..and the marching band was fab 🙂

  12. bobby Says:

    It WAS mind-blowingly good.

  13. @ musician and techie. We hope it’s clear from the review above that the marching band and the video were the highlights for us.

    Thank you so much for contributing. We hope you don’t get told off for it.

    When did the video get cut and why? It was there the night we saw it.

    • techie Says:

      Hi Andrew,

      The video was cut before the press night – I think because it made the ending a bit too clunky with curtain calls etc. It’s just how it happens sometimes – same thing happened for the ending of Every good Boy Deserves a Favour – little bit of video of info on the characters running during the curtain calls originally, but feedback was that it was confusing and meant the poor audience didn’t quite know when to leave! (We do like ’em to shuffle off smart-ish so we can get to bed early with a nice cocoa)

      Still, enjoyed the review (always do, good and bad!) and glad to contribute 🙂

      • A Clown Says:

        How interesting. I’ve always wondered to what extent changes can still be made during the preview period, and generally one doesn’t tend to see a play again so I’ve never known if anything is ever altered.
        So thank you for enlightening me!

  14. sandown Says:

    As for the Whingers’ question above, on why the National should put on a play based on a 1994 film, a similar question might be asked about the recent production of EGBDF, which was originally written in 1976.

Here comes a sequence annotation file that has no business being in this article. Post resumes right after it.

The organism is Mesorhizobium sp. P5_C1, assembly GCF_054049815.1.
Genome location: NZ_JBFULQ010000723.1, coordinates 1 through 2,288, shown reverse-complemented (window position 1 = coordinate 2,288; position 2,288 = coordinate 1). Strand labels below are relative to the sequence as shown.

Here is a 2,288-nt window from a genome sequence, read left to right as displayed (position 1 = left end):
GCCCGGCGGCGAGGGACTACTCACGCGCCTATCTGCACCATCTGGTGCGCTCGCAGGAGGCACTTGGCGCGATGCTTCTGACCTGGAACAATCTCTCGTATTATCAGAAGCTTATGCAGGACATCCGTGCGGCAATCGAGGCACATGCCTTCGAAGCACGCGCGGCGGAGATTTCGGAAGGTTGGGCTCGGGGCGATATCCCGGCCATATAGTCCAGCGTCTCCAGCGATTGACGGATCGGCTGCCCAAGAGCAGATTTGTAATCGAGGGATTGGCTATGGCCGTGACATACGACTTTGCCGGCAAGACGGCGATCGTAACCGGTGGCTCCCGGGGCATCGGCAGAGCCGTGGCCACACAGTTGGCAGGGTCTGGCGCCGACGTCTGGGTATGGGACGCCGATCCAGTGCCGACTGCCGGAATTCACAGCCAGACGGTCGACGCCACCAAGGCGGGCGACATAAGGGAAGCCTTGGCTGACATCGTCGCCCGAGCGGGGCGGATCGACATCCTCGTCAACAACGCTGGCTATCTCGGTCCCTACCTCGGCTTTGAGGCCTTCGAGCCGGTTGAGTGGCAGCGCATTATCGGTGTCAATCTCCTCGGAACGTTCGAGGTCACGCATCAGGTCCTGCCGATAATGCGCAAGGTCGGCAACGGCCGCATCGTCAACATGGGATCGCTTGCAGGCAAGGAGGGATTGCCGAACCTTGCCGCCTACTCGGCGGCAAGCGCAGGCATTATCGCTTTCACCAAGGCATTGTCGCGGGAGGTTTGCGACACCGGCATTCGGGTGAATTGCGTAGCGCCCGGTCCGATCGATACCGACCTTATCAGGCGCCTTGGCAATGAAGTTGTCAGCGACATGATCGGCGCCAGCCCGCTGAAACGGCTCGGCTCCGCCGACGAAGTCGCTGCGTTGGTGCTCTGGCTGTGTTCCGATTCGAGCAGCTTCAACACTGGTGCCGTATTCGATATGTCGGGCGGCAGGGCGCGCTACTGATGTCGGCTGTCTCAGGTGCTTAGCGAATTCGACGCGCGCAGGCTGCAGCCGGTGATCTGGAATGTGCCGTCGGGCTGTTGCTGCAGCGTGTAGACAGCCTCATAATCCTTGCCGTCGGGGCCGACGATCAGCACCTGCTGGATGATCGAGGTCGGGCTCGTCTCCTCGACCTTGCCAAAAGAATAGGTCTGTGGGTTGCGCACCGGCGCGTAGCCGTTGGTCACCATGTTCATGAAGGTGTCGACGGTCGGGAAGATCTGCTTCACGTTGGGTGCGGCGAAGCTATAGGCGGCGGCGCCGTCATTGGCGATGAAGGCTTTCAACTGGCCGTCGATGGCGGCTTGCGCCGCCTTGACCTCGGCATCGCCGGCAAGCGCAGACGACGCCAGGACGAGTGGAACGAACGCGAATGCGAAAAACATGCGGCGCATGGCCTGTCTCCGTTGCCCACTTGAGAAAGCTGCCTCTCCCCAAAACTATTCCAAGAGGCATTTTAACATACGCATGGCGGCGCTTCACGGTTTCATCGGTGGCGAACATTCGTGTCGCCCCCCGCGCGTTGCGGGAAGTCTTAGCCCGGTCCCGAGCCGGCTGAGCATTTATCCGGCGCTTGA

The subsidised theatre showed no inclination to put on plays on the subject of the evils of Communism — a system that killed around 40 million people — when the Soviet Union was actually in existence.

    On the other hand, the subsidised theatre was very keen to put on lots and lots of plays about the wickedness of Thatcherism, as the BBC still does.

    Perhaps the taxpayers’ subsidy to the theatre and to broadcasting is our compassionate way of providing a sunset home for ageing lefties. Who said there was no such thing as society?

  15. Simon Says:

    This is the only wise review that I’ve seen of this franky dreadful production. It’s compared with Chekhov by several critics but I can’t see the good doctor, with his love of subtle characterisation, being terribly interested in all the daft double agent/espionage nonsense. The singing NKVD officers could have come straight from a Mel Brooks film.

    It seems to me that the National Theatre gets a much easier ride from the critics than other stages. Their clanking Much Ado was praised to the skies.